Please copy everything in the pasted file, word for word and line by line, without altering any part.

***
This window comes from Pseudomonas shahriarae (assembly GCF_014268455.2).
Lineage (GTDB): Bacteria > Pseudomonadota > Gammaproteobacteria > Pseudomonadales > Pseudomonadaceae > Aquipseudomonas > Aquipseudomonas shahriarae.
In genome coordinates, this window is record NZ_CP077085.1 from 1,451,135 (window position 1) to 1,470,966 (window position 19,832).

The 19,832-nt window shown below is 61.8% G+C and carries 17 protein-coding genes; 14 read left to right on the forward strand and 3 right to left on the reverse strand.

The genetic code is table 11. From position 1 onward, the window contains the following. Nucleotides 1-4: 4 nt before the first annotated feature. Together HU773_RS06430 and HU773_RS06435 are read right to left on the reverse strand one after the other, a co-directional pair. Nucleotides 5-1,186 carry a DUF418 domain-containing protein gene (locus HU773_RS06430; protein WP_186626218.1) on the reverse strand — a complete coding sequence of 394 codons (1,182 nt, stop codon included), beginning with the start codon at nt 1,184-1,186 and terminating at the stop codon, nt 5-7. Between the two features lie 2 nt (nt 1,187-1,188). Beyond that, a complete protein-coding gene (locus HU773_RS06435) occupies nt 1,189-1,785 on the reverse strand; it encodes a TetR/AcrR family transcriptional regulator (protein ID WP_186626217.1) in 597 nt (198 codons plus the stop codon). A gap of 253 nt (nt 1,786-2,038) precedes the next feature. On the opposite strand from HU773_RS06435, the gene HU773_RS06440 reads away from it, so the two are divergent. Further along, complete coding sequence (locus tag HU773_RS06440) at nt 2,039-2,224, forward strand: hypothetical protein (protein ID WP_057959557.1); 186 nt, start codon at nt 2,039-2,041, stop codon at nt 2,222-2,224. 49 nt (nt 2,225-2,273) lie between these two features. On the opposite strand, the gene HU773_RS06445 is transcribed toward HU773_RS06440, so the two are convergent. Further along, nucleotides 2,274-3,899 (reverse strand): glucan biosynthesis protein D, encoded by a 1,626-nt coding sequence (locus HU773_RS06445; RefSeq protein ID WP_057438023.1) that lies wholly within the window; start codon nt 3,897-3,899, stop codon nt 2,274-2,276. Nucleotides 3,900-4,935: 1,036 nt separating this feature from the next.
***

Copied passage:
This window comes from Pseudomonas shahriarae (assembly GCF_014268455.2).
Lineage (GTDB): Bacteria > Pseudomonadota > Gammaproteobacteria > Pseudomonadales > Pseudomonadaceae > Aquipseudomonas > Aquipseudomonas shahriarae.
In genome coordinates, this window is record NZ_CP077085.1 from 1,451,135 (window position 1) to 1,470,966 (window position 19,832).

The 19,832-nt window shown below is 61.8% G+C and carries 17 protein-coding genes; 14 read left to right on the forward strand and 3 right to left on the reverse strand.

The genetic code is table 11. From position 1 onward, the window contains the following. Nucleotides 1-4: 4 nt before the first annotated feature. Together HU773_RS06430 and HU773_RS06435 are read right to left on the reverse strand one after the other, a co-directional pair. Nucleotides 5-1,186 carry a DUF418 domain-containing protein gene (locus HU773_RS06430; protein WP_186626218.1) on the reverse strand — a complete coding sequence of 394 codons (1,182 nt, stop codon included), beginning with the start codon at nt 1,184-1,186 and terminating at the stop codon, nt 5-7. Between the two features lie 2 nt (nt 1,187-1,188). Beyond that, a complete protein-coding gene (locus HU773_RS06435) occupies nt 1,189-1,785 on the reverse strand; it encodes a TetR/AcrR family transcriptional regulator (protein ID WP_186626217.1) in 597 nt (198 codons plus the stop codon). A gap of 253 nt (nt 1,786-2,038) precedes the next feature. On the opposite strand from HU773_RS06435, the gene HU773_RS06440 reads away from it, so the two are divergent. Further along, complete coding sequence (locus tag HU773_RS06440) at nt 2,039-2,224, forward strand: hypothetical protein (protein ID WP_057959557.1); 186 nt, start codon at nt 2,039-2,041, stop codon at nt 2,222-2,224. 49 nt (nt 2,225-2,273) lie between these two features. On the opposite strand, the gene HU773_RS06445 is transcribed toward HU773_RS06440, so the two are convergent. Further along, nucleotides 2,274-3,899 (reverse strand): glucan biosynthesis protein D, encoded by a 1,626-nt coding sequence (locus HU773_RS06445; RefSeq protein ID WP_057438023.1) that lies wholly within the window; start codon nt 3,897-3,899, stop codon nt 2,274-2,276. Nucleotides 3,900-4,935: 1,036 nt separating this feature from the next.